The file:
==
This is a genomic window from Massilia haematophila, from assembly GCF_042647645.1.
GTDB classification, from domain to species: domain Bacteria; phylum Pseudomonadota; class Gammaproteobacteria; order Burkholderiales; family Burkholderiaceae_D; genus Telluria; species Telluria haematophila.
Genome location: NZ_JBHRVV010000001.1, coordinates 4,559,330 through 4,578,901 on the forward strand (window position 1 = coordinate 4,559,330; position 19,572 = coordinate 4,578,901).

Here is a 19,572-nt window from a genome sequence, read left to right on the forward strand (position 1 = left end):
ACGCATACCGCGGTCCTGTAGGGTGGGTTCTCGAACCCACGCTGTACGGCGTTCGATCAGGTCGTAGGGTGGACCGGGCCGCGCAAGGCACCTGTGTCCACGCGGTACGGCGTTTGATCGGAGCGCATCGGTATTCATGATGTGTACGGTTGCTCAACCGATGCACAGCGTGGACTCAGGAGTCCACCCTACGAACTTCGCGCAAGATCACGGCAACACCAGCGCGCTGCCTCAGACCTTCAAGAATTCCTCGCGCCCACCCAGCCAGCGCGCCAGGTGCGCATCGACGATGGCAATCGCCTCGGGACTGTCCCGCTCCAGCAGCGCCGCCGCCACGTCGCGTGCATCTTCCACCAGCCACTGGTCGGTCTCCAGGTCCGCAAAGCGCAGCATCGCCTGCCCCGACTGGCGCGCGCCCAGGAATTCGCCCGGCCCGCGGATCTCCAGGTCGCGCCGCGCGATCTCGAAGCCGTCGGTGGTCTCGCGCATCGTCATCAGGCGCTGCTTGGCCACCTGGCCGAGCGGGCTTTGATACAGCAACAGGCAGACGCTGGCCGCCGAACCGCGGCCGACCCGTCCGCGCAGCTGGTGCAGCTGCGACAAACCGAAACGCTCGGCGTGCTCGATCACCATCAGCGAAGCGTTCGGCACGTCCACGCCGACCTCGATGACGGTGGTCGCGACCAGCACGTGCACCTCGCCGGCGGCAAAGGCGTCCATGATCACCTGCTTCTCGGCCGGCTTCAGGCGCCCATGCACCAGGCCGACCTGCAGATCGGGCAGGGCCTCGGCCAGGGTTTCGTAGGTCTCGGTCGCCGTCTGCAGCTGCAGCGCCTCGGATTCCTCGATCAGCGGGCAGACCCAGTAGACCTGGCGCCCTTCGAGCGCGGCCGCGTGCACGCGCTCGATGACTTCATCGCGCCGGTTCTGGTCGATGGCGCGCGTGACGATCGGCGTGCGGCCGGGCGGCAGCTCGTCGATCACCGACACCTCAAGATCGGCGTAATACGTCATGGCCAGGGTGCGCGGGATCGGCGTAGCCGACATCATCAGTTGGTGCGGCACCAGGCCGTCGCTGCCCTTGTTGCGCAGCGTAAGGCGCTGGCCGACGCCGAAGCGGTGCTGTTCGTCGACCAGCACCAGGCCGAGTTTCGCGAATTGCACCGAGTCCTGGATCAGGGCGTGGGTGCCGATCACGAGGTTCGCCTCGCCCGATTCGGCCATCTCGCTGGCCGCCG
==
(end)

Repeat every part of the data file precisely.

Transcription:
This is a genomic window from Massilia haematophila, from assembly GCF_042647645.1.
GTDB classification, from domain to species: domain Bacteria; phylum Pseudomonadota; class Gammaproteobacteria; order Burkholderiales; family Burkholderiaceae_D; genus Telluria; species Telluria haematophila.
Genome location: NZ_JBHRVV010000001.1, coordinates 4,559,330 through 4,578,901 on the forward strand (window position 1 = coordinate 4,559,330; position 19,572 = coordinate 4,578,901).

Here is a 19,572-nt window from a genome sequence, read left to right on the forward strand (position 1 = left end):
ACGCATACCGCGGTCCTGTAGGGTGGGTTCTCGAACCCACGCTGTACGGCGTTCGATCAGGTCGTAGGGTGGACCGGGCCGCGCAAGGCACCTGTGTCCACGCGGTACGGCGTTTGATCGGAGCGCATCGGTATTCATGATGTGTACGGTTGCTCAACCGATGCACAGCGTGGACTCAGGAGTCCACCCTACGAACTTCGCGCAAGATCACGGCAACACCAGCGCGCTGCCTCAGACCTTCAAGAATTCCTCGCGCCCACCCAGCCAGCGCGCCAGGTGCGCATCGACGATGGCAATCGCCTCGGGACTGTCCCGCTCCAGCAGCGCCGCCGCCACGTCGCGTGCATCTTCCACCAGCCACTGGTCGGTCTCCAGGTCCGCAAAGCGCAGCATCGCCTGCCCCGACTGGCGCGCGCCCAGGAATTCGCCCGGCCCGCGGATCTCCAGGTCGCGCCGCGCGATCTCGAAGCCGTCGGTGGTCTCGCGCATCGTCATCAGGCGCTGCTTGGCCACCTGGCCGAGCGGGCTTTGATACAGCAACAGGCAGACGCTGGCCGCCGAACCGCGGCCGACCCGTCCGCGCAGCTGGTGCAGCTGCGACAAACCGAAACGCTCGGCGTGCTCGATCACCATCAGCGAAGCGTTCGGCACGTCCACGCCGACCTCGATGACGGTGGTCGCGACCAGCACGTGCACCTCGCCGGCGGCAAAGGCGTCCATGATCACCTGCTTCTCGGCCGGCTTCAGGCGCCCATGCACCAGGCCGACCTGCAGATCGGGCAGGGCCTCGGCCAGGGTTTCGTAGGTCTCGGTCGCCGTCTGCAGCTGCAGCGCCTCGGATTCCTCGATCAGCGGGCAGACCCAGTAGACCTGGCGCCCTTCGAGCGCGGCCGCGTGCACGCGCTCGATGACTTCATCGCGCCGGTTCTGGTCGATGGCGCGCGTGACGATCGGCGTGCGGCCGGGCGGCAGCTCGTCGATCACCGACACCTCAAGATCGGCGTAATACGTCATGGCCAGGGTGCGCGGGATCGGCGTAGCCGACATCATCAGTTGGTGCGGCACCAGGCCGTCGCTGCCCTTGTTGCGCAGCGTAAGGCGCTGGCCGACGCCGAAGCGGTGCTGTTCGTCGACCAGCACCAGGCCGAGTTTCGCGAATTGCACCGAGTCCTGGATCAGGGCGTGGGTGCCGATCACGAGGTTCGCCTCGCCCGATTCGGCCATCTCGCTGGCCGCCG